Haven 12.5 Completed!
Finally! We have completion and not too far off the desired completion date. Built by Finger Boatworks and almost solely by FBW employee Tyler Winger, a graduate of the International Yacht Restoration School – with the assistance of FBW owner Eric Finger (a graduate of the Landing School of Boatbuilding and Design), Matt Fabiszak, Andy Schwartz, and with the spars built by Artisan Boatworks of Maine (owner is a graduate of the Landing School as well) – she will have her official “splash” in the summer. A few more small pieces of hardware need to be attached and the seats put in but those pieces should be done before the end of this week. Her name will be added later on the transom – hand lettered of course!
She has been a labor of love and my son, all of 2 ½, will be disappointed when he finally realizes she is not his boat!
Now, onward to the building of an Alerion. I will certainly keep you posted on that with more to come from the “Nation of Nantucket.”
Look for Hijinks in the harbor this summer!
The Nation of Nantucket
The “Nation of Nantucket” was coined by Ralph Waldo Emerson in 1847. It was used by Edward Byers as the title of his 1987 publication on Nantucket society and politics from 1660 – 1820. Both men spoke of the isolation and uniqueness of Nantucket and that such a title was fitting for our tiny spit of land far out at sea. I, too, feel that it is appropriate – on many levels. I use it as the title of this column because here I intend to regale you with all sorts of stories about Nantucketers, island life, island institutions, and the history (good and bad) of a small island that had an enormous influence on the world. My focus will be mainly on Nantucket women, of course, but I will add some other things of interest to me – and I hope you – as well. Stay tuned and to read my blog for the Maria Mitchell Association go to “Maria Mitchell’s Attic,” And to read more about Nantucket's daring daughters, check out my new book The Daring Daughters of Nantucket Island: How Island Women from the Seventeenth through the Nineteenth Centuries Lived a Life Contrary to Other American Women available at island bookstores and on Nantucket Chronicle's Marketplace.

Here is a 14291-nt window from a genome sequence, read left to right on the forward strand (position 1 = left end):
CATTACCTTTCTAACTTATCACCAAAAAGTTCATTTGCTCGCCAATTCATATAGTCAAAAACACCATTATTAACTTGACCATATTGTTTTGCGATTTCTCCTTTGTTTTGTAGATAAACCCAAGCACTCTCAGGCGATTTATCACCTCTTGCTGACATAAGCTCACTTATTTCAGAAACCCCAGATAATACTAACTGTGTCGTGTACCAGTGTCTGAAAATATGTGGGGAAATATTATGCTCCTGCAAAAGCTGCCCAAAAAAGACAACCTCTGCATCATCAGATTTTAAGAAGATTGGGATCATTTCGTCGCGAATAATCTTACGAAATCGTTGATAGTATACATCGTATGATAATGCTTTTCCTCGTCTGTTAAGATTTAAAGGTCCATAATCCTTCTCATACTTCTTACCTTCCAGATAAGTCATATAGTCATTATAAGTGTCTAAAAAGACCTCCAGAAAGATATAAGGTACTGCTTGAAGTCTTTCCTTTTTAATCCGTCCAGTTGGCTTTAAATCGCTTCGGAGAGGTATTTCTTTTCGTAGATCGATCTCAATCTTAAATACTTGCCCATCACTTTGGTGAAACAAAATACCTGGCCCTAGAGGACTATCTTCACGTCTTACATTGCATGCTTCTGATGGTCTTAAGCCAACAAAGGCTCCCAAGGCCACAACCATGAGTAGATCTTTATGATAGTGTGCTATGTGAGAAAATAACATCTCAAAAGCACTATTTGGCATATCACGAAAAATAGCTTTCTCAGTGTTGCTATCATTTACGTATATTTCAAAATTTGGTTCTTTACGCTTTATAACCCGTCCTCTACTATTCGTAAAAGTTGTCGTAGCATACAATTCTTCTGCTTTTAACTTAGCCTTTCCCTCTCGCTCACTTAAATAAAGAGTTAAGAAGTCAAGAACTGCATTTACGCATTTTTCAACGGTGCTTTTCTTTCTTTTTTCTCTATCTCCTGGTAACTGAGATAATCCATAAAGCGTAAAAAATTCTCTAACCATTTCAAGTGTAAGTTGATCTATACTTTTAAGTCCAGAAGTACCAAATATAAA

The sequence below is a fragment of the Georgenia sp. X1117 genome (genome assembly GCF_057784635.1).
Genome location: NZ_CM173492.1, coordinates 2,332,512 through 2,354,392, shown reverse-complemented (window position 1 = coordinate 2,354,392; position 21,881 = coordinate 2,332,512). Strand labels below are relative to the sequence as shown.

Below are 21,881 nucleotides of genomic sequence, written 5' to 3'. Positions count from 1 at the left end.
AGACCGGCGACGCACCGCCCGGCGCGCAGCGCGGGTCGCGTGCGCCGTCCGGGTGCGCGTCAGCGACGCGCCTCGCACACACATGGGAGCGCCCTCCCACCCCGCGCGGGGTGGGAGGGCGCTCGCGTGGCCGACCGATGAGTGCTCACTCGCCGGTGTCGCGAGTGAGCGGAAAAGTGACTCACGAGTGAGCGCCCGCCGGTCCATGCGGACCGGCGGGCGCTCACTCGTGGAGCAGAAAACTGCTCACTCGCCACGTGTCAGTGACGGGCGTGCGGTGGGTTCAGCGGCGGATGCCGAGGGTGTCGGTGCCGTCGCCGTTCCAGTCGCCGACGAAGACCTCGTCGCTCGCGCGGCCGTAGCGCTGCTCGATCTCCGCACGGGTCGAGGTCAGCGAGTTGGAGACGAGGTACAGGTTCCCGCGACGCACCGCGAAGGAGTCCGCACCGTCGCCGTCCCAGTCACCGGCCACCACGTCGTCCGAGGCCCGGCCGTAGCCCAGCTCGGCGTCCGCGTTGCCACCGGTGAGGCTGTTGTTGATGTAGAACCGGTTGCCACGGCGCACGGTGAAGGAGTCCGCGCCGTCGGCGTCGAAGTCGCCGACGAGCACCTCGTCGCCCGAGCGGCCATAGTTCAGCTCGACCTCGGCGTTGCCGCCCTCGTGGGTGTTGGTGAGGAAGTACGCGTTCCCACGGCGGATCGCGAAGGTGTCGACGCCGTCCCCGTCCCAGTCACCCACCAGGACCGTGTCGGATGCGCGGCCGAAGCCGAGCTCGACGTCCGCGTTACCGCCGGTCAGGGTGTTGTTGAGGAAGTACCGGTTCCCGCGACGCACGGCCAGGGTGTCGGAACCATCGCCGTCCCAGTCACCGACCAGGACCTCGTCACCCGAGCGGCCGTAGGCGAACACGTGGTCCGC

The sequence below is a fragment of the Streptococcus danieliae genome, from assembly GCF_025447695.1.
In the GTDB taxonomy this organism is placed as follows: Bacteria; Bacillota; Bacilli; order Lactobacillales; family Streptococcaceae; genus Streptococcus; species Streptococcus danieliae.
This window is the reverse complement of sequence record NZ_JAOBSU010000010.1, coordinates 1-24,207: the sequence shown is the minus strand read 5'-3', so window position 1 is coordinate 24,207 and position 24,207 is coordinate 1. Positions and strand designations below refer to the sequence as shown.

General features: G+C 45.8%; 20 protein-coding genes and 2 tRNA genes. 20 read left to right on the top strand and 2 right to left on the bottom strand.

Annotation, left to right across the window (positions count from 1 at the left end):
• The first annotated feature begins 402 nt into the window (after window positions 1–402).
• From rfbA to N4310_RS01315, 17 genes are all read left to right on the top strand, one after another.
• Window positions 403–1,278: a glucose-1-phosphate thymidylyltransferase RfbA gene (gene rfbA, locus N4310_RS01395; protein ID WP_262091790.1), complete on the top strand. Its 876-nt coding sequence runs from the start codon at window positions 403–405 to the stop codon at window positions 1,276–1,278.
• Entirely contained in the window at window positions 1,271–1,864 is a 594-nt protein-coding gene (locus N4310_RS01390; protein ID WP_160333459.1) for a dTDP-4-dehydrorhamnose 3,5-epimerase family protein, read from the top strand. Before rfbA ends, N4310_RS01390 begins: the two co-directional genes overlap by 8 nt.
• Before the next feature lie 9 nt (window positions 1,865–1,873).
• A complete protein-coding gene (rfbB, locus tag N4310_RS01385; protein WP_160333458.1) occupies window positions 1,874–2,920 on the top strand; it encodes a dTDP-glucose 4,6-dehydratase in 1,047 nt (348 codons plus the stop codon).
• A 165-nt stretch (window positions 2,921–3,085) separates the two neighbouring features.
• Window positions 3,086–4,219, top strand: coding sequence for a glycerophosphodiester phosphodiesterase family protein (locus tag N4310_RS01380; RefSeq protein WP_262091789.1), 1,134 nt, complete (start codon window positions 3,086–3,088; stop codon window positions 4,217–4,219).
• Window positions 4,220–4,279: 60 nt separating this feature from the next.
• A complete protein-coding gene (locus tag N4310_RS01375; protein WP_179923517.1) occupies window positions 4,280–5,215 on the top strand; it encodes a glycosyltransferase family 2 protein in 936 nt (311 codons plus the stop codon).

Jascin N. Leonardo Finger has served as curator of the Mitchell House at the Nantucket Maria Mitchell Association since 1999. She holds a Master’s in History. Her passions are her family, all things Nantucket, good food, weaving, and photographing historic architecture. The island has been a part of her life since she was introduced to it at age 1½ by her parents. She lives year-round on the island with her husband, a naval architect, their son, and their Siberian Husky who takes them on long walks from one glorious end of the island to the other.